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United States Department of Agriculture

Agricultural Research Service

Title: Biology and effects of spontaneous heating in hay.

item Coblentz, Wayne
item Jennings, John - UNIV. OF ARKANSAS
item Coffey, Ken - UNIV. OF ARKANSAS

Submitted to: Popular Publication
Publication Type: Popular Publication
Publication Acceptance Date: August 19, 2008
Publication Date: August 19, 2008
Repository URL:
Citation: Coblentz, W.K., Jennings, J.A., Coffey, K.P. 2008. Biology and effects of spontaneous heating in hay. Progressive Hay Grower. 9(4):12-15.

Technical Abstract: The negative consequences of baling hay before it is adequately dried are widely known to producers. Frequently, these problems are created by uncooperative weather conditions that prevent forages from drying (rapidly) to concentrations of moisture that allow safe and stable storage of harvested forages. Negative consequences associated with baling hay before it is adequately dried include molding, spontaneous heating, undesirable changes in forage quality, and the potential for spontaneous combustion. The magnitude and duration of spontaneous heating is affected by numerous variables, including forage moisture content, bale size, bale density, climatic conditions, and use of preservatives. Most changes in nutritive value, including estimates of ruminal protein degradation and the associated ruminal decay rate, are related to spontaneous heating in surprising close linear relationships. Spontaneous heating has a profoundly negative overall effect on forage quality, and great care should be exercised to properly dehydrate forages prior to baling, thereby avoiding this undesirable phenomenon.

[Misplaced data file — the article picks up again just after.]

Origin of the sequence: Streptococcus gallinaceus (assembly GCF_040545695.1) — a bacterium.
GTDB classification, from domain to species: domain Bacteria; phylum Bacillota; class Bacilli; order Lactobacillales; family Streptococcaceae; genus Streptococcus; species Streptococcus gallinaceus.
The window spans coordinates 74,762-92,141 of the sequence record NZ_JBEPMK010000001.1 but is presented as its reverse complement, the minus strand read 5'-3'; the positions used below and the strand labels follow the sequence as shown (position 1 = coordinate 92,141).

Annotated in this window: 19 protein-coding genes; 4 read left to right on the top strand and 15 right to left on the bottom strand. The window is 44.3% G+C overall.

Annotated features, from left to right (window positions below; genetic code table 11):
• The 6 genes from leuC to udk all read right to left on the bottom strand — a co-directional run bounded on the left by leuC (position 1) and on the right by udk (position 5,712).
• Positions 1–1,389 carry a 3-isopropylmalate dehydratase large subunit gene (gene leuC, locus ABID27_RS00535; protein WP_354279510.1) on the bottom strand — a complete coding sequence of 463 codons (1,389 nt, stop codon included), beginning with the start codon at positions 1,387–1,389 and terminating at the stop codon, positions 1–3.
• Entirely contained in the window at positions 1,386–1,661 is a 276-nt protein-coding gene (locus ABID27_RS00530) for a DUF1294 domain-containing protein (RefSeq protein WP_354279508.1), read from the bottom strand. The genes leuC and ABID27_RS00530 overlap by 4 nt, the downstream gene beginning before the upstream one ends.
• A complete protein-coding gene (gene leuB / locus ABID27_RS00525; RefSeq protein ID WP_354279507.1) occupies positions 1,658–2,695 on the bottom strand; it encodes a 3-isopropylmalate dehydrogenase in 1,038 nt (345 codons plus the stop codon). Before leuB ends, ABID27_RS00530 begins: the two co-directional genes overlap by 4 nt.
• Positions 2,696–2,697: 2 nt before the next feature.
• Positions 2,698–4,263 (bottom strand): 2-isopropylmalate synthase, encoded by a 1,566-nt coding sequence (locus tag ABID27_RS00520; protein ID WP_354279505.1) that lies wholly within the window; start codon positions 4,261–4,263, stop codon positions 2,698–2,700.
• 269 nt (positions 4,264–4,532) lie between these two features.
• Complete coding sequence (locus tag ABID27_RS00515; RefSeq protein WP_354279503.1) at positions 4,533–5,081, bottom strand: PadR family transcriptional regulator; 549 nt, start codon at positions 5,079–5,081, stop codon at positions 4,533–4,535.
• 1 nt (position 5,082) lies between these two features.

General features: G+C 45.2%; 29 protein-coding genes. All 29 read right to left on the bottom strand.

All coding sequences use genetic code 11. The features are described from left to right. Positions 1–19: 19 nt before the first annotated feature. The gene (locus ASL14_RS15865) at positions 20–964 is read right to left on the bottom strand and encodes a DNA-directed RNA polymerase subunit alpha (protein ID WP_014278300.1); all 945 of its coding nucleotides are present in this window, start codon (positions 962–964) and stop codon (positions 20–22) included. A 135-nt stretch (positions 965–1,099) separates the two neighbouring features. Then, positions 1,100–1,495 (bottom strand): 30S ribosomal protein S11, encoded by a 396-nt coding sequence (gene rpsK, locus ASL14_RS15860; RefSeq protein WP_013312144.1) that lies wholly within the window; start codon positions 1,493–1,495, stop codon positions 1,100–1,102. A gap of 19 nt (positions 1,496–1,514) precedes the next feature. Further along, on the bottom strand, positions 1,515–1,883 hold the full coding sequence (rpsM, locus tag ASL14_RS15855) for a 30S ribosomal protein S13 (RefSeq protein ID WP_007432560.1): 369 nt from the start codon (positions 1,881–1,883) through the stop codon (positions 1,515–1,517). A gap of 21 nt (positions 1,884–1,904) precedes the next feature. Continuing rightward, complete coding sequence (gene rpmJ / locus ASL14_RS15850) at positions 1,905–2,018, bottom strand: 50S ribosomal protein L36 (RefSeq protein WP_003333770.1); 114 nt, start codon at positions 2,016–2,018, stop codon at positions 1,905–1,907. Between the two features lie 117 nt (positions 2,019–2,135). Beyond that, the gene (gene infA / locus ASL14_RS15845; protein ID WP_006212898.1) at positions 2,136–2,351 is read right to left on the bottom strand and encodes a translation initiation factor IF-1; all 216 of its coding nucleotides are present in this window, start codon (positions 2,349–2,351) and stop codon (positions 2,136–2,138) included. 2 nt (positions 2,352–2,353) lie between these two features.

Last Modified: 11/29/2015
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